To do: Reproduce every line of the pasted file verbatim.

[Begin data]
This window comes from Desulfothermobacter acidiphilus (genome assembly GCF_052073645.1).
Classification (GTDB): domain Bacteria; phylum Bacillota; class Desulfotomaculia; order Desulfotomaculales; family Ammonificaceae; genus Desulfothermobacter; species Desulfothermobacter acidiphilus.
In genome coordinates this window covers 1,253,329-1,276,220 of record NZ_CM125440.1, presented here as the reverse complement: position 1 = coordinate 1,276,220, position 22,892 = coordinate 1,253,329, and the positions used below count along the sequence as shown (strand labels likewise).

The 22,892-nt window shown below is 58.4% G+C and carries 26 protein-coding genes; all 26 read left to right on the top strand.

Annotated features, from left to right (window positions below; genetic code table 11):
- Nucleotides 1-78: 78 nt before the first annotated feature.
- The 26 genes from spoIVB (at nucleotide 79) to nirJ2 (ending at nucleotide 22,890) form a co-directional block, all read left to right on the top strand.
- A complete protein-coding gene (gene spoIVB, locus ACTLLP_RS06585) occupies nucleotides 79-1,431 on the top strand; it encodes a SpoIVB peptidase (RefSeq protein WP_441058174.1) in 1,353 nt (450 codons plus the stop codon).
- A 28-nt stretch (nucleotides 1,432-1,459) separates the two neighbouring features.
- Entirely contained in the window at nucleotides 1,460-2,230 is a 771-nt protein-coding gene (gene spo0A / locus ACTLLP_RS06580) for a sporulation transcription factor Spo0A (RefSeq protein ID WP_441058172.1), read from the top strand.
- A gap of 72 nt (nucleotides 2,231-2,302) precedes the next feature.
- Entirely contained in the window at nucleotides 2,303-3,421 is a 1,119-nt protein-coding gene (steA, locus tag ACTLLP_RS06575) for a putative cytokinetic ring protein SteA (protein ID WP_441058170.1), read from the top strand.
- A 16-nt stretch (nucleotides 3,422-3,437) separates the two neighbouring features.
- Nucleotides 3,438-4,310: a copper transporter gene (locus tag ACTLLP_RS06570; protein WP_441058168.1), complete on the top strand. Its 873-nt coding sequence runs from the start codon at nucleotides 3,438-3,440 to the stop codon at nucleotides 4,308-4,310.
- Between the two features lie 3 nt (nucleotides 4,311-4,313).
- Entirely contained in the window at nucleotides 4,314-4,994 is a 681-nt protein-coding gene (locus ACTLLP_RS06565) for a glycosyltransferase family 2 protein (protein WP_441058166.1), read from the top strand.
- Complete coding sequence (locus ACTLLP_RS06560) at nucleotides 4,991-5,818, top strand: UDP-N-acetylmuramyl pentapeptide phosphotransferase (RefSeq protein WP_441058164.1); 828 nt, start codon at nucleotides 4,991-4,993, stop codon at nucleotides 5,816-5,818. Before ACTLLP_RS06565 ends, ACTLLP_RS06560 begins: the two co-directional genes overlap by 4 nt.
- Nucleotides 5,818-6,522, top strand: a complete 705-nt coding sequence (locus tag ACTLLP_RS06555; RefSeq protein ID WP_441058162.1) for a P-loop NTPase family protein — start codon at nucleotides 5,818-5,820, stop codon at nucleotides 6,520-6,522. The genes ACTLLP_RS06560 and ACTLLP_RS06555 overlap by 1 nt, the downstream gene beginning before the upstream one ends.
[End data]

This window comes from Desulfothermobacter acidiphilus (genome assembly GCF_052073645.1).
Classification (GTDB): domain Bacteria; phylum Bacillota; class Desulfotomaculia; order Desulfotomaculales; family Ammonificaceae; genus Desulfothermobacter; species Desulfothermobacter acidiphilus.
In genome coordinates this window covers 1,253,329-1,276,220 of record NZ_CM125440.1, presented here as the reverse complement: position 1 = coordinate 1,276,220, position 22,892 = coordinate 1,253,329, and the positions used below count along the sequence as shown (strand labels likewise).

The 22,892-nt window shown below is 58.4% G+C and carries 26 protein-coding genes; all 26 read left to right on the top strand.

Annotated features, from left to right (window positions below; genetic code table 11):
- Nucleotides 1-78: 78 nt before the first annotated feature.
- The 26 genes from spoIVB (at nucleotide 79) to nirJ2 (ending at nucleotide 22,890) form a co-directional block, all read left to right on the top strand.
- A complete protein-coding gene (gene spoIVB, locus ACTLLP_RS06585) occupies nucleotides 79-1,431 on the top strand; it encodes a SpoIVB peptidase (RefSeq protein WP_441058174.1) in 1,353 nt (450 codons plus the stop codon).
- A 28-nt stretch (nucleotides 1,432-1,459) separates the two neighbouring features.
- Entirely contained in the window at nucleotides 1,460-2,230 is a 771-nt protein-coding gene (gene spo0A / locus ACTLLP_RS06580) for a sporulation transcription factor Spo0A (RefSeq protein ID WP_441058172.1), read from the top strand.
- A gap of 72 nt (nucleotides 2,231-2,302) precedes the next feature.
- Entirely contained in the window at nucleotides 2,303-3,421 is a 1,119-nt protein-coding gene (steA, locus tag ACTLLP_RS06575) for a putative cytokinetic ring protein SteA (protein ID WP_441058170.1), read from the top strand.
- A 16-nt stretch (nucleotides 3,422-3,437) separates the two neighbouring features.
- Nucleotides 3,438-4,310: a copper transporter gene (locus tag ACTLLP_RS06570; protein WP_441058168.1), complete on the top strand. Its 873-nt coding sequence runs from the start codon at nucleotides 3,438-3,440 to the stop codon at nucleotides 4,308-4,310.
- Between the two features lie 3 nt (nucleotides 4,311-4,313).
- Entirely contained in the window at nucleotides 4,314-4,994 is a 681-nt protein-coding gene (locus ACTLLP_RS06565) for a glycosyltransferase family 2 protein (protein WP_441058166.1), read from the top strand.
- Complete coding sequence (locus ACTLLP_RS06560) at nucleotides 4,991-5,818, top strand: UDP-N-acetylmuramyl pentapeptide phosphotransferase (RefSeq protein WP_441058164.1); 828 nt, start codon at nucleotides 4,991-4,993, stop codon at nucleotides 5,816-5,818. Before ACTLLP_RS06565 ends, ACTLLP_RS06560 begins: the two co-directional genes overlap by 4 nt.
- Nucleotides 5,818-6,522, top strand: a complete 705-nt coding sequence (locus tag ACTLLP_RS06555; RefSeq protein ID WP_441058162.1) for a P-loop NTPase family protein — start codon at nucleotides 5,818-5,820, stop codon at nucleotides 6,520-6,522. The genes ACTLLP_RS06560 and ACTLLP_RS06555 overlap by 1 nt, the downstream gene beginning before the upstream one ends.